A Nokia Acquisition?

Clearly, I don't believe Nokia can stand on its own or that it's moving in the right direction, so where does that leave it?

Some say that it would be smart for Microsoft to acquire Nokia and at first glance, this move seems to make sense. After all, Nokia's market value is about $10 billion and Microsoft has over $66.6 billion in the bank. Additionally, Elop, a former Microsoft guy, has committed the company's smartphone play entirely to the Windows 8 operating system. Nokia also has some 36,000 telecommunications patents and a very valuable 15 year relationship with Qualcomm (QCOM) that allows it to use many of the chip maker's extensive patent arsenal in Nokia handsets. What with the Google (NASDAQ: GOOG) acquisition of Motorola Mobility (MMI), it would appear that there is now even precedent in which a software behemoth acquired a hardware giant so as to make inroads to the mobile phone market.

All that said, I don't think Microsoft will do it. With Nokia hemorrhaging cash, it's an acquisition that Microsoft doesn't need, and most importantly, one that doesn't make strategic sense. Moving forward, Microsoft is hoping for widespread adoption of Windows 8 for mobile devices and especially smartphones. In a nutshell, this means that they need all the other big smart phone manufacturers to adopt Microsoft 8 for their devices. They are simply too far behind in the game to build the phones themselves. If Microsoft buys Nokia, the other handset makers are a lot less likely to adopt Windows because they would expect Microsoft to give Nokia preferential treatment and advantages via the Windows platform.

Indeed, the popular comparison to the Google-Motorola acquisition is more like comparing apples to oranges. In stark contrast to a prospective Microsoft-Nokia deal, the Google-Motorola agreement took place between a smart phone OS provider with 75% market share (the world leader), that could ostensibly compete in a fully vertically integrated manner (manufacture both hardware and software), given its advantageous market positioning due to Android's success. Unfortunately for Nokia, Microsoft, unlike Google, doesn't even come close to enjoying this station. It's for this reason, above all others, that I think the acquisition will not happen.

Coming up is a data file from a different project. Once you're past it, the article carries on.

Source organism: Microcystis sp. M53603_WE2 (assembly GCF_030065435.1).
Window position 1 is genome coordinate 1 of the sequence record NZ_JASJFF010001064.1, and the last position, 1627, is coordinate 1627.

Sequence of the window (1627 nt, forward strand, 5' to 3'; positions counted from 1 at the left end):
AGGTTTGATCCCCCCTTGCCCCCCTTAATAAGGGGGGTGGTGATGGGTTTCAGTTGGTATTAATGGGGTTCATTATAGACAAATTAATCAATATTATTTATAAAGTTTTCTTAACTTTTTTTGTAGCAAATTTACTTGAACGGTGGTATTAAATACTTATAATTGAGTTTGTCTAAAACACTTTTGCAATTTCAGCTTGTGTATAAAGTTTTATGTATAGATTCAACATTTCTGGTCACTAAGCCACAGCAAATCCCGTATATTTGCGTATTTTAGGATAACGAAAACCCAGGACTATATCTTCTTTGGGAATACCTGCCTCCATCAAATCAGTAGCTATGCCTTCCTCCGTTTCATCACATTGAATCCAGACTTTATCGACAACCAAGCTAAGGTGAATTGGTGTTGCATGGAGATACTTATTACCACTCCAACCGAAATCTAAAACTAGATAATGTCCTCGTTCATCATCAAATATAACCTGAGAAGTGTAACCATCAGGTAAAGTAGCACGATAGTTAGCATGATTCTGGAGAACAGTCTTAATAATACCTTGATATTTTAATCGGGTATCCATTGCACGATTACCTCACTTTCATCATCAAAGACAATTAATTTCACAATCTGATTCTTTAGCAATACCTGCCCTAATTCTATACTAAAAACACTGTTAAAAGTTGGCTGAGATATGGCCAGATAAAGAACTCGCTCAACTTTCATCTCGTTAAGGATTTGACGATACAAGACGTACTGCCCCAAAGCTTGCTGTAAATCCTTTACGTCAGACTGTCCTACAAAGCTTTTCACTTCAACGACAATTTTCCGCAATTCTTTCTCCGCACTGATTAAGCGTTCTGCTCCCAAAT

In sum, it unfortunately doesn't appear that Nokia can stand alone, nor do I believe the company will be acquired by its most likely suitor. Consequently, I think that investing in Nokia at this point is far from a value play and might even be worse than simply picking red or black at the Roulette table in Vegas.


StockCroc1 has no positions in the stocks mentioned above. The Motley Fool owns shares of Apple, Google, and Microsoft. Motley Fool newsletter services recommend Apple, Google, and Microsoft. Try any of our Foolish newsletter services free for 30 days. We Fools may not all hold the same opinions, but we all believe that considering a diverse range of insights makes us better investors. The Motley Fool has a disclosure policy. Is this post wrong? Click here. Think you can do better? Join us and write your own!